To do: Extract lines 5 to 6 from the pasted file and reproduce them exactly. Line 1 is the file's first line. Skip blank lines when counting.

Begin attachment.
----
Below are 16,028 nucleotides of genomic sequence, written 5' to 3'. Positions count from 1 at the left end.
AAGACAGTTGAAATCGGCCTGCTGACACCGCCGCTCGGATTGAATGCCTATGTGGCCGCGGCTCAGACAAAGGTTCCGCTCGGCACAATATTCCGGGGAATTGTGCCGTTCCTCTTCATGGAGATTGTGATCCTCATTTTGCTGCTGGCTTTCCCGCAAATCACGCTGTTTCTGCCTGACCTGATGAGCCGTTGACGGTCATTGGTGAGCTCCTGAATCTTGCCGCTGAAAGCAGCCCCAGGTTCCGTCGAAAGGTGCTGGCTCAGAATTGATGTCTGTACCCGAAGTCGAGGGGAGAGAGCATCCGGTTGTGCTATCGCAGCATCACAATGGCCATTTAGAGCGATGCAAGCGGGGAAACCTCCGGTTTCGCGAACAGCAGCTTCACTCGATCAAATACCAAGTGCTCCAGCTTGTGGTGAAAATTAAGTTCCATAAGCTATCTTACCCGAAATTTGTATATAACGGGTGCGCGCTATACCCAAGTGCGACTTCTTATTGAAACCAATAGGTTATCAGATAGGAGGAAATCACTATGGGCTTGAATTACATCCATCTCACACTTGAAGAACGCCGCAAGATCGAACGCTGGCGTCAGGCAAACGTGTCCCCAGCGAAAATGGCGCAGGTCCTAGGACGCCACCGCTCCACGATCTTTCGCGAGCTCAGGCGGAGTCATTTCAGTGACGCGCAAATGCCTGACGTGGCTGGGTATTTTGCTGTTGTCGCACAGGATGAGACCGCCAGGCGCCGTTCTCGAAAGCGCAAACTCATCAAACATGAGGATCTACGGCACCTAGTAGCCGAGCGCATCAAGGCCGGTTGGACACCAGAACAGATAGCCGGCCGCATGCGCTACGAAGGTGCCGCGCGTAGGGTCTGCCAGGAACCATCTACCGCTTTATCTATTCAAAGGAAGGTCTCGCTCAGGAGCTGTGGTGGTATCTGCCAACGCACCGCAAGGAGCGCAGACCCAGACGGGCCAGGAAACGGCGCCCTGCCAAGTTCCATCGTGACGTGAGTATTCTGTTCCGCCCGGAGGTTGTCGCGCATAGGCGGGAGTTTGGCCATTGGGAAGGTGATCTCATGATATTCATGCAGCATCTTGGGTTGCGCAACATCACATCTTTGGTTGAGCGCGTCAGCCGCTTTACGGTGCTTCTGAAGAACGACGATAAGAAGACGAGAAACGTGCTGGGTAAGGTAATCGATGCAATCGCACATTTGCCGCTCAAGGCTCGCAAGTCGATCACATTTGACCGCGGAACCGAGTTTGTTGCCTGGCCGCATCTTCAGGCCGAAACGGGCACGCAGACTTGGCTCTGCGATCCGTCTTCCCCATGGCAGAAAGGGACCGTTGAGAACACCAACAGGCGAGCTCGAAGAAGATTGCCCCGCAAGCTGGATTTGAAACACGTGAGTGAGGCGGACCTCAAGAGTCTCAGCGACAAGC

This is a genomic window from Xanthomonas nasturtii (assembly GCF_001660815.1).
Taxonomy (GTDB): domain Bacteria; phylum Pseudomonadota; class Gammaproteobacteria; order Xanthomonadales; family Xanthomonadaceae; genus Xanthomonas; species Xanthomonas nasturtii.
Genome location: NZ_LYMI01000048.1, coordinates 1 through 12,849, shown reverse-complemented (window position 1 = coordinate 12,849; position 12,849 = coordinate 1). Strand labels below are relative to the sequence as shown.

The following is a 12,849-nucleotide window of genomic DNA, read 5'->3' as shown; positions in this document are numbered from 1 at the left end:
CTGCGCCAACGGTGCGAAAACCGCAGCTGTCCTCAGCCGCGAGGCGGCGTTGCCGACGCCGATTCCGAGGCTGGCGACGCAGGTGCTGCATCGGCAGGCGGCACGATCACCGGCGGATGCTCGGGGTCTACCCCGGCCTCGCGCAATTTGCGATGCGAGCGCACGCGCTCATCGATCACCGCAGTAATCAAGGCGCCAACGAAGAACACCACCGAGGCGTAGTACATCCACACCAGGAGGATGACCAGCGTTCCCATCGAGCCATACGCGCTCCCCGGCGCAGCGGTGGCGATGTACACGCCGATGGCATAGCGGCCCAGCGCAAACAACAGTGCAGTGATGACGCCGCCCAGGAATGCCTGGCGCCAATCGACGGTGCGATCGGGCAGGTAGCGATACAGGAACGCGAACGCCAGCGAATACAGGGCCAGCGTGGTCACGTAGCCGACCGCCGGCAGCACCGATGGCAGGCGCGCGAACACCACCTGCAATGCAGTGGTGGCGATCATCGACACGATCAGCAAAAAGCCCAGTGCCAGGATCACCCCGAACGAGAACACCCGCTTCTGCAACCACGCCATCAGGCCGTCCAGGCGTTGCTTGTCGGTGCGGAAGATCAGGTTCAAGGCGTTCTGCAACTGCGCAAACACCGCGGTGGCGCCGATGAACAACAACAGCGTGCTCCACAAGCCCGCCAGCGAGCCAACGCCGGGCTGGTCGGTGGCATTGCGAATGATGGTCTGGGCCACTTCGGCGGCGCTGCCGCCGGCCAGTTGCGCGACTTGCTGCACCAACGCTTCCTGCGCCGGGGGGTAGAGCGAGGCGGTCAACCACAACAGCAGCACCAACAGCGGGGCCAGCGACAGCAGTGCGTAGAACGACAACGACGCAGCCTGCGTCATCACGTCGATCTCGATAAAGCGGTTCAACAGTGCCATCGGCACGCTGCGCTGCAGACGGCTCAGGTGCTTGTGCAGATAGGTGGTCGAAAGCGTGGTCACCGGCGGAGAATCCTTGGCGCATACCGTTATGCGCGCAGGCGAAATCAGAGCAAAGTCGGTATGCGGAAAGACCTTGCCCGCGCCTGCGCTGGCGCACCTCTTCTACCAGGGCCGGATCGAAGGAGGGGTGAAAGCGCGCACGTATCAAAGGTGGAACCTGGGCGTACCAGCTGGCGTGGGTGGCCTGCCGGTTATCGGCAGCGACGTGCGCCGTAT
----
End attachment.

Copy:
Genome location: NZ_LYMI01000048.1, coordinates 1 through 12,849, shown reverse-complemented (window position 1 = coordinate 12,849; position 12,849 = coordinate 1). Strand labels below are relative to the sequence as shown.

The following is a 12,849-nucleotide window of genomic DNA, read 5'->3' as shown; positions in this document are numbered from 1 at the left end: